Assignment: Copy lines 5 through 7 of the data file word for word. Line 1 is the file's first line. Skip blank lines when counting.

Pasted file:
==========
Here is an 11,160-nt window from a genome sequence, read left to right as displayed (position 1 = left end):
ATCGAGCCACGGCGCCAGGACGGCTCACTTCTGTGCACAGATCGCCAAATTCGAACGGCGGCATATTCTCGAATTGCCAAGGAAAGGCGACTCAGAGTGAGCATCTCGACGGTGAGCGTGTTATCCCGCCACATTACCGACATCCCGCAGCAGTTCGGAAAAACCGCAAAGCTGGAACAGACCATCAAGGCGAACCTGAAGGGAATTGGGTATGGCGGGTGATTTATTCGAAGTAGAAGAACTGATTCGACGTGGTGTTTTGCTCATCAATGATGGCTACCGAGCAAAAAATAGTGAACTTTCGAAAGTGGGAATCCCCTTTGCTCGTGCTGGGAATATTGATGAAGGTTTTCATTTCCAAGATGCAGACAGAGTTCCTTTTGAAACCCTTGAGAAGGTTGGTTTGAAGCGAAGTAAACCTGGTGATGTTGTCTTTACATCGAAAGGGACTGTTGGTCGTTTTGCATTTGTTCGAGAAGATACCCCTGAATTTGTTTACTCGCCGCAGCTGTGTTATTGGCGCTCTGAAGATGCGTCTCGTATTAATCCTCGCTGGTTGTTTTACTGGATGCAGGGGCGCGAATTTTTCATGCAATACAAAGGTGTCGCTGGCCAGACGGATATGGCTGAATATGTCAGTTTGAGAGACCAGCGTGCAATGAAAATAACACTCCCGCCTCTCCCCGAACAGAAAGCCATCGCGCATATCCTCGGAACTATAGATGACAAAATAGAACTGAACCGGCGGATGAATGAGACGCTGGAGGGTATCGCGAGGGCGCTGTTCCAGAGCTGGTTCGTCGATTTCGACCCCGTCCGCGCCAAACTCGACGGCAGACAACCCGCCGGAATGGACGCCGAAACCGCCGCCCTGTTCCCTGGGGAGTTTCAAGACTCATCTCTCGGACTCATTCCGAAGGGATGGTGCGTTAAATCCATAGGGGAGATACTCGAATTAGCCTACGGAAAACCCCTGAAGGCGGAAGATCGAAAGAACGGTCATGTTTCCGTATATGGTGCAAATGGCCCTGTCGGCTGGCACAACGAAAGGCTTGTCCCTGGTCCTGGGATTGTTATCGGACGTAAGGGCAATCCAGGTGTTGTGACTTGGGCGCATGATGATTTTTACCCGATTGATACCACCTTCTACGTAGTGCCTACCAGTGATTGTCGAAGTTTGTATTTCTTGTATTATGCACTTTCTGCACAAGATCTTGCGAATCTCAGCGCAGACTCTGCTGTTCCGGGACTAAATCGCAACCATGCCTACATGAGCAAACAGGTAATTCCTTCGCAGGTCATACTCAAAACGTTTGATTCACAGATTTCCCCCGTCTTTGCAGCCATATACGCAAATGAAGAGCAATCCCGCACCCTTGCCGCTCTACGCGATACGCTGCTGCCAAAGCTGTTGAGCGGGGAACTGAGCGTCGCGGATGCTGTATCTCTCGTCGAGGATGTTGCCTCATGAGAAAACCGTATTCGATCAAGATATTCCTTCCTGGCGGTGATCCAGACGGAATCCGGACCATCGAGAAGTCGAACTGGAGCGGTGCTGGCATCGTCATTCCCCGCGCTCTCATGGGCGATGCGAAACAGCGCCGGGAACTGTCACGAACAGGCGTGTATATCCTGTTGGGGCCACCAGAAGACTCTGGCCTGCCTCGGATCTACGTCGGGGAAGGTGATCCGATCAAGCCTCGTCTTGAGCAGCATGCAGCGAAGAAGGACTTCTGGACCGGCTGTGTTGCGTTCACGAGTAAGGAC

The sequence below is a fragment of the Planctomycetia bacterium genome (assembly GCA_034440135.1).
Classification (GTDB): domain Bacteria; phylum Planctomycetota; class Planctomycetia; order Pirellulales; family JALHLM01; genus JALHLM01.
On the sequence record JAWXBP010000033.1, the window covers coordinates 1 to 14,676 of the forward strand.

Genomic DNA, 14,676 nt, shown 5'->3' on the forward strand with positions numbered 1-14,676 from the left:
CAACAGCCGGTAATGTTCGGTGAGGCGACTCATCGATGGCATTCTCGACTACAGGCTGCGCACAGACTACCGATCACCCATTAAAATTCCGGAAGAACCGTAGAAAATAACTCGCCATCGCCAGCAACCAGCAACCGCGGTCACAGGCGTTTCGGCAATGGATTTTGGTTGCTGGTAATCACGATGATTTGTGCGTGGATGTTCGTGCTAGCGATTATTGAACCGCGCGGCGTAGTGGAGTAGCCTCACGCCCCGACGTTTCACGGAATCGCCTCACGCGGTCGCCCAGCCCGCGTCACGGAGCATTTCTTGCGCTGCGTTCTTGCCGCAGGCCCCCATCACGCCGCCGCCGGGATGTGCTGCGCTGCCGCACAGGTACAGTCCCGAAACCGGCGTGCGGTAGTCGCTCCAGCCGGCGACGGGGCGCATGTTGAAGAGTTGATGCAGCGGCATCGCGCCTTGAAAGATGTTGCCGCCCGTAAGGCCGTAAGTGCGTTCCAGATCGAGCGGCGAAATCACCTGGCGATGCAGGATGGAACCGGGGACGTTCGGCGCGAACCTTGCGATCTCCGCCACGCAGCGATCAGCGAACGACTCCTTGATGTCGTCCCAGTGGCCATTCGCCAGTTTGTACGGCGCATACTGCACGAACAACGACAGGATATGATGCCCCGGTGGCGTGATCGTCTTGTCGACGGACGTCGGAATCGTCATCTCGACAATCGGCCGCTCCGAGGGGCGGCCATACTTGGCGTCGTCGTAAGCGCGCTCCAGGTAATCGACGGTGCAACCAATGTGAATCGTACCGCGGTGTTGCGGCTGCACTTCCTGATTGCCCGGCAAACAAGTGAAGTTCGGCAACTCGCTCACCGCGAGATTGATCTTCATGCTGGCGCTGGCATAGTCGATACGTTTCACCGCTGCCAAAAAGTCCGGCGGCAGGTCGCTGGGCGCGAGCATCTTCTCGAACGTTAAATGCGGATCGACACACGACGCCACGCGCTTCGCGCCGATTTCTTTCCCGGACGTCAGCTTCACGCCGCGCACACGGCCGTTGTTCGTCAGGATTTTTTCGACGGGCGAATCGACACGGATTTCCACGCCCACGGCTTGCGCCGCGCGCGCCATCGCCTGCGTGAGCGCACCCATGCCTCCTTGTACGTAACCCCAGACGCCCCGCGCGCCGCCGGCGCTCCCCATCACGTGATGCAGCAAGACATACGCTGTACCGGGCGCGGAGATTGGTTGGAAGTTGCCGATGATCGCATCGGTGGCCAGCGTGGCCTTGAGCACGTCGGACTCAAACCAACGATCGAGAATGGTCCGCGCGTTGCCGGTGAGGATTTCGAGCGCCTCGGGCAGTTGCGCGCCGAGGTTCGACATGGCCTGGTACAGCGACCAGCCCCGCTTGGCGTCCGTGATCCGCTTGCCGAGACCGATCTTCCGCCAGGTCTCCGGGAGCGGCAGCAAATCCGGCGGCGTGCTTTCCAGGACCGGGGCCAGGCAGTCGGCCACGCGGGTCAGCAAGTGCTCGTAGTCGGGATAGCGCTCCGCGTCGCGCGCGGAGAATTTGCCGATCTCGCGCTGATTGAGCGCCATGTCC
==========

On the sequence record JAWXBP010000033.1, the window covers coordinates 1 to 14,676 of the forward strand.

Genomic DNA, 14,676 nt, shown 5'->3' on the forward strand with positions numbered 1-14,676 from the left:
CAACAGCCGGTAATGTTCGGTGAGGCGACTCATCGATGGCATTCTCGACTACAGGCTGCGCACAGACTACCGATCACCCATTAAAATTCCGGAAGAACCGTAGAAAATAACTCGCCATCGCCAGCAACCAGCAACCGCGGTCACAGGCGTTTCGGCAATGGATTTTGGTTGCTGGTAATCACGATGATTTGTGCGTGGATGTTCGTGCTAGCGATTATTGAACCGCGCGGCGTAGTGGAGTAGCCTCACGCCCCGACGTTTCACGGAATCGCCTCACGCGGTCGCCCAGCCCGCGTCACGGAGCATTTCTTGCGCTGCGTTCTTGCCGCAGGCCCCCATCACGCCGCCGCCGGGATGTGCTGCGCTGCCGCACAGGTACAGTCCCGAAACCGGCGTGCGGTAGTCGCTCCAGCCGGCGACGGGGCGCATGTTGAAGAGTTGATGCAGCGGCATCGCGCCTTGAAAGATGTTGCCGCCCGTAAGGCCGTAAGTGCGTTCCAGATCGAGCGGCGAAATCACCTGGCGATGCAGGATGGAACCGGGGACGTTCGGCGCGAACCTTGCGATCTCCGCCACGCAGCGATCAGCGAACGACTCCTTGATGTCGTCCCAGTGGCCATTCGCCAGTTTGTACGGCGCATACTGCACGAACAACGACAGGATATGATGCCCCGGTGGCGTGATCGTCTTGTCGACGGACGTCGGAATCGTCATCTCGACAATCGGCCGCTCCGAGGGGCGGCCATACTTGGCGTCGTCGTAAGCGCGCTCCAGGTAATCGACGGTGCAACCAATGTGAATCGTACCGCGGTGTTGCGGCTGCACTTCCTGATTGCCCGGCAAACAAGTGAAGTTCGGCAACTCGCTCACCGCGAGATTGATCTTCATGCTGGCGCTGGCATAGTCGATACGTTTCACCGCTGCCAAAAAGTCCGGCGGCAGGTCGCTGGGCGCGAGCATCTTCTCGAACGTTAAATGCGGATCGACACACGACGCCACGCGCTTCGCGCCGATTTCTTTCCCGGACGTCAGCTTCACGCCGCGCACACGGCCGTTGTTCGTCAGGATTTTTTCGACGGGCGAATCGACACGGATTTCCACGCCCACGGCTTGCGCCGCGCGCGCCATCGCCTGCGTGAGCGCACCCATGCCTCCTTGTACGTAACCCCAGACGCCCCGCGCGCCGCCGGCGCTCCCCATCACGTGATGCAGCAAGACATACGCTGTACCGGGCGCGGAGATTGGTTGGAAGTTGCCGATGATCGCATCGGTGGCCAGCGTGGCCTTGAGCACGTCGGACTCAAACCAACGATCGAGAATGGTCCGCGCGTTGCCGGTGAGGATTTCGAGCGCCTCGGGCAGTTGCGCGCCGAGGTTCGACATGGCCTGGTACAGCGACCAGCCCCGCTTGGCGTCCGTGATCCGCTTGCCGAGACCGATCTTCCGCCAGGTCTCCGGGAGCGGCAGCAAATCCGGCGGCGTGCTTTCCAGGACCGGGGCCAGGCAGTCGGCCACGCGGGTCAGCAAGTGCTCGTAGTCGGGATAGCGCTCCGCGTCGCGCGCGGAGAATTTGCCGATCTCGCGCTGATTGAGCGCCATGTCC